I sit here today with a greater awareness what it means to be a wounded warrior. I asked for guidance and help, and I asked that it be given with gentleness and ease. I have suffered enough for one lifetime. This is what came. A new vision of myself. A new appreciation for who I am. And a new understanding of what a wounded warrior is.


“The world breaks everyone and afterward many are strong at the broken places.”

Ernest Hemingway




I have been broken over and over again. Now, as a wounded warrior, I am stronger than ever before. Not in the way of a young warrior who fights on will alone, but in the way of a wise warrior who fights for a cause that emanates from her heart. My wounds have healed and left me with great compassion, a resilient spirit, courage and awareness. My roots run deeper into life itself as a result of being wounded, like an old tree who has weathered many storms. My scars are badges of honor, each a symbol of a battle fought, some won, some not, but each leaving me wiser and richer in character. Though some might have left me weaker in body, they have strengthened me in all other ways. These other ways are the keys to my next battle.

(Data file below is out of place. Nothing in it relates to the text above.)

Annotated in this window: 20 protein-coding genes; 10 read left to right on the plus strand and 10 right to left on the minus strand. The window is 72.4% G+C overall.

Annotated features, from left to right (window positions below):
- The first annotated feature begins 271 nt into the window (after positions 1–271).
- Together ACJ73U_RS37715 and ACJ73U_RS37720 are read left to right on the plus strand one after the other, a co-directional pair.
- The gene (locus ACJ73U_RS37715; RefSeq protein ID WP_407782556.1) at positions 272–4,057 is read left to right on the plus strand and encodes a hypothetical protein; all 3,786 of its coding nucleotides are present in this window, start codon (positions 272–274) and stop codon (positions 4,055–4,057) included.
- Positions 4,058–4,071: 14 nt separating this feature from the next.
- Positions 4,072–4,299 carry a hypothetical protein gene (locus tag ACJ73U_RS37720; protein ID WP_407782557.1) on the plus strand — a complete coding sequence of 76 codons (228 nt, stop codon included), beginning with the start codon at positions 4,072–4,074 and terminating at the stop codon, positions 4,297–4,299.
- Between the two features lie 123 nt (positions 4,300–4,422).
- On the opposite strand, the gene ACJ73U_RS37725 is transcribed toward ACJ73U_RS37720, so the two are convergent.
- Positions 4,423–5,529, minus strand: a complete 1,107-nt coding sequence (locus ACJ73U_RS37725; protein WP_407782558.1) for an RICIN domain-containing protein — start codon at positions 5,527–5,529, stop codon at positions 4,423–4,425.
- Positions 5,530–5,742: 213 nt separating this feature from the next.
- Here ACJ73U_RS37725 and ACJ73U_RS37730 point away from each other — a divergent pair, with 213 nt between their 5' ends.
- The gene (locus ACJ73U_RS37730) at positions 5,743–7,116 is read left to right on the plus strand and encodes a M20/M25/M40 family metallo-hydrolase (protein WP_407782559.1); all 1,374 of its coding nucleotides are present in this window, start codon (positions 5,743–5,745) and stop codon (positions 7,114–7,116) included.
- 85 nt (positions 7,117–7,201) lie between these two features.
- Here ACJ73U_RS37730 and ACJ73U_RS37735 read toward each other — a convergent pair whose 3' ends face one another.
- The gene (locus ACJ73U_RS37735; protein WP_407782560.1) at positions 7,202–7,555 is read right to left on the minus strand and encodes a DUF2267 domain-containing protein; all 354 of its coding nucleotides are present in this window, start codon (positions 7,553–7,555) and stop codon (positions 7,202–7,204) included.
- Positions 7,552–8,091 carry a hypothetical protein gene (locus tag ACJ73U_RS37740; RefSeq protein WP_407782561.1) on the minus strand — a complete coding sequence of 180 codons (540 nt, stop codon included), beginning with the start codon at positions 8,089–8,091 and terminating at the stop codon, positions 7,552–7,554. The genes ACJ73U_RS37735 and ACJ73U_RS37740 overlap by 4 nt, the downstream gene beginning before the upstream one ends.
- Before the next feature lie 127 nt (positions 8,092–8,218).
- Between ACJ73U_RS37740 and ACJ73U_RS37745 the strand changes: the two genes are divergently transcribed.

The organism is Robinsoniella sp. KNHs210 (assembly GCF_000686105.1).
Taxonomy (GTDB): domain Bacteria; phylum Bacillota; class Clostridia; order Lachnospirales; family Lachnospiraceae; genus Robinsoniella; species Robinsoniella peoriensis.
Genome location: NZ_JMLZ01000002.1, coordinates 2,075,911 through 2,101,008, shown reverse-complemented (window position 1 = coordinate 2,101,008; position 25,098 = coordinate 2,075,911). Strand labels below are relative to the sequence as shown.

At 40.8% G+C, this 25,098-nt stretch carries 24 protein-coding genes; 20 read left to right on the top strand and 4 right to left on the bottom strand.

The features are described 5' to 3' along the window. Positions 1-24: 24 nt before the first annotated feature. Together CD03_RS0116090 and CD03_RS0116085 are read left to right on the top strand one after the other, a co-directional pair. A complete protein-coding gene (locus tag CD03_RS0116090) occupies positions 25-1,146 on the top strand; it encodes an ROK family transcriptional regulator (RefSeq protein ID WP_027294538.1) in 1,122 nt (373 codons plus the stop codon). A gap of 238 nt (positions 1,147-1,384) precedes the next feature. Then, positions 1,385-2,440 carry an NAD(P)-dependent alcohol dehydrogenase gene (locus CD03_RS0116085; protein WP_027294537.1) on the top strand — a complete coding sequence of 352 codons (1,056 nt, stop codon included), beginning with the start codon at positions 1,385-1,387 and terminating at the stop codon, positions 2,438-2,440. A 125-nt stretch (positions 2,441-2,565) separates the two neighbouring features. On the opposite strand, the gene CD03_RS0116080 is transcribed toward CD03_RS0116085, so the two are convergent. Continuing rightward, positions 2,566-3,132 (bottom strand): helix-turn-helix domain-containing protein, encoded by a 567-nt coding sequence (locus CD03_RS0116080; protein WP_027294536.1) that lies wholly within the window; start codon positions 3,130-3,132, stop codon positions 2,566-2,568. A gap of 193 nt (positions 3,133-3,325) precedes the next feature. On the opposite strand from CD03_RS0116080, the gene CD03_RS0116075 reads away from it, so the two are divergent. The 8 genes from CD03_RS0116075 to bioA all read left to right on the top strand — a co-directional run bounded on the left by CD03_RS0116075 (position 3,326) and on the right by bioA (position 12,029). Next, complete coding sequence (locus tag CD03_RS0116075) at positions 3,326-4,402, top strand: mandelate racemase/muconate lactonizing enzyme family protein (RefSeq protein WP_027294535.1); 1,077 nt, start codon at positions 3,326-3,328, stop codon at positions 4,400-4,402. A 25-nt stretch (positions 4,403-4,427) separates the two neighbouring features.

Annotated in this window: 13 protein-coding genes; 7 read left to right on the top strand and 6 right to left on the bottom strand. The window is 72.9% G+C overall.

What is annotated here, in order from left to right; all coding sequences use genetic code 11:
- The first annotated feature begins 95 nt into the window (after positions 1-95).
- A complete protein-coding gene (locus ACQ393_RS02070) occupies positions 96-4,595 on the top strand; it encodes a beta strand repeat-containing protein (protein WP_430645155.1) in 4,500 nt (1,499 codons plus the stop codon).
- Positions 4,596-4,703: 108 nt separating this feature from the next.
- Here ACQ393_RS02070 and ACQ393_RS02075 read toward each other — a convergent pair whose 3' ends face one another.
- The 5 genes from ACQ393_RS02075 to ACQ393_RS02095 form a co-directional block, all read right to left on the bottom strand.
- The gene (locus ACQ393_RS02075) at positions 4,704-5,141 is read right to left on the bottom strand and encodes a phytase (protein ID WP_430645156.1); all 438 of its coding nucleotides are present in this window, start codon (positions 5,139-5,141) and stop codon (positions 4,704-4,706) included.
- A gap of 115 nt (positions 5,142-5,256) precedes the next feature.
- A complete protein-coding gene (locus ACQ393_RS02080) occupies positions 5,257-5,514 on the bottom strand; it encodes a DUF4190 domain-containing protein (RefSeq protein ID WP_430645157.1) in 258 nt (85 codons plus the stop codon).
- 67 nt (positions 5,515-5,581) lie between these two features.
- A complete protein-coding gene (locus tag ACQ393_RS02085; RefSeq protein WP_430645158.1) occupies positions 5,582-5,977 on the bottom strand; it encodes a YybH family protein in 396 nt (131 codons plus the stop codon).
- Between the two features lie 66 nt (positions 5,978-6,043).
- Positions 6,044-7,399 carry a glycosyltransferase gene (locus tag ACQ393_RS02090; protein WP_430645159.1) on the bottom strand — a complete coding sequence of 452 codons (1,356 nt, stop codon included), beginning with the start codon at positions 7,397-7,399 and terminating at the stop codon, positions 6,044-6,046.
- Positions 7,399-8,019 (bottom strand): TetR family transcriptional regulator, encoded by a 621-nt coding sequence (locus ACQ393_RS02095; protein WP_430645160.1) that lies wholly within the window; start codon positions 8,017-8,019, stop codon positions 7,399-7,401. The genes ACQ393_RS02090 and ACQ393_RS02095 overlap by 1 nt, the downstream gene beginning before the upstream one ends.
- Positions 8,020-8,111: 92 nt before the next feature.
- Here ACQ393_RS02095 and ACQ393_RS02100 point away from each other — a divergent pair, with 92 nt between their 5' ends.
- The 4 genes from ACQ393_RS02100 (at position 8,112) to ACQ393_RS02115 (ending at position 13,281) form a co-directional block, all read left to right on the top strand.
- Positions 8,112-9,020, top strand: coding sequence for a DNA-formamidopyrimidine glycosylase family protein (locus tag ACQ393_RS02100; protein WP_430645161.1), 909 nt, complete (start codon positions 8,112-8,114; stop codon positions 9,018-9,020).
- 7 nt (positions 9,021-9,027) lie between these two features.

Can an old, wounded warrior, damaged and broken, ever live a full life again? Can what has been lost be regained? Is it too late and the damage too severe? And wouldn’t it just be easier to give up and not go back to war?


My answer is clear. I have another war to wage, this one a battle for my life in a very different way. And this time fought as a warrior who fights for the yearnings of her heart. For there is nothing stronger, no cause greater, and no other fight worth dying for like this one. I might die fighting, but this time I will die knowing that I have given my life everything I had to give. My heart is more courageous as a result of my wounds. My heart is fiercer, too. I am wiser and though I know the evidence is overwhelming to the contrary, my heart says fight anyway.

I am a warrior to the end, this time fighting to give myself the capability of embodying my truth in every way. I will probably lose a few battles along the way, but the truth is that my life and the ability to live it the way I dream of living it, is worth a few losses. If I say yes to my dream of health and vitality, of freedom from pain, of freedom of movement, of the simple ability to enjoy my life, then ultimately any possibility that exists will become a probability. It will become more likely, and in the process, my spirit will return. Giving in and giving up will kill me, because without my spirit and will there is really very little left to live for. It will be a hollow life. Any life worth living for me is one worth fighting for until the end.